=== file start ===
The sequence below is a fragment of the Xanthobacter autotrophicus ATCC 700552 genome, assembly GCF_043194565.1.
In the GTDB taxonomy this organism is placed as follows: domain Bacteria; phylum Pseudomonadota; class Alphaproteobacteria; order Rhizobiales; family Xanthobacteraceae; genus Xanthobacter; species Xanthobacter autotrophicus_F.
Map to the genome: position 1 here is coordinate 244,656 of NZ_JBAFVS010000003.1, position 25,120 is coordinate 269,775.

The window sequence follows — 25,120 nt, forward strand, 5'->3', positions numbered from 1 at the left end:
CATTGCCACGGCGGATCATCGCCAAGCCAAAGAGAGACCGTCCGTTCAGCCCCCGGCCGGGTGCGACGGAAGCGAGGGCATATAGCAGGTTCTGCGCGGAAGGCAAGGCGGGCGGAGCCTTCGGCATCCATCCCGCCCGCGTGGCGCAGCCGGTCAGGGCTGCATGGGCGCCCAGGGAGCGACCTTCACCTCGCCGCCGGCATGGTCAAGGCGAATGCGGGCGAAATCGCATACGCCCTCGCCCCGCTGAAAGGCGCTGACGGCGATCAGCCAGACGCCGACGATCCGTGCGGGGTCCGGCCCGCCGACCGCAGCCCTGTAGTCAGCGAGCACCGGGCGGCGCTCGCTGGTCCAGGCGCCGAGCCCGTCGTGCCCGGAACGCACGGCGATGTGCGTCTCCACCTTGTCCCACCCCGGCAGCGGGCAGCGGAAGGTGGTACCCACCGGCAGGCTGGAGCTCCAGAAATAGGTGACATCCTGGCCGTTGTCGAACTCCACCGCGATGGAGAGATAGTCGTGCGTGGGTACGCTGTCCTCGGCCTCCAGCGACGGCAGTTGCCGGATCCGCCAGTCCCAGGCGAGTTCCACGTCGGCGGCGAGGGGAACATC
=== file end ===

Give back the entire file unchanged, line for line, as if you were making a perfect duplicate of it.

The sequence below is a fragment of the Xanthobacter autotrophicus ATCC 700552 genome, assembly GCF_043194565.1.
In the GTDB taxonomy this organism is placed as follows: domain Bacteria; phylum Pseudomonadota; class Alphaproteobacteria; order Rhizobiales; family Xanthobacteraceae; genus Xanthobacter; species Xanthobacter autotrophicus_F.
Map to the genome: position 1 here is coordinate 244,656 of NZ_JBAFVS010000003.1, position 25,120 is coordinate 269,775.

The window sequence follows — 25,120 nt, forward strand, 5'->3', positions numbered from 1 at the left end:
CATTGCCACGGCGGATCATCGCCAAGCCAAAGAGAGACCGTCCGTTCAGCCCCCGGCCGGGTGCGACGGAAGCGAGGGCATATAGCAGGTTCTGCGCGGAAGGCAAGGCGGGCGGAGCCTTCGGCATCCATCCCGCCCGCGTGGCGCAGCCGGTCAGGGCTGCATGGGCGCCCAGGGAGCGACCTTCACCTCGCCGCCGGCATGGTCAAGGCGAATGCGGGCGAAATCGCATACGCCCTCGCCCCGCTGAAAGGCGCTGACGGCGATCAGCCAGACGCCGACGATCCGTGCGGGGTCCGGCCCGCCGACCGCAGCCCTGTAGTCAGCGAGCACCGGGCGGCGCTCGCTGGTCCAGGCGCCGAGCCCGTCGTGCCCGGAACGCACGGCGATGTGCGTCTCCACCTTGTCCCACCCCGGCAGCGGGCAGCGGAAGGTGGTACCCACCGGCAGGCTGGAGCTCCAGAAATAGGTGACATCCTGGCCGTTGTCGAACTCCACCGCGATGGAGAGATAGTCGTGCGTGGGTACGCTGTCCTCGGCCTCCAGCGACGGCAGTTGCCGGATCCGCCAGTCCCAGGCGAGTTCCACGTCGGCGGCGAGGGGAACATC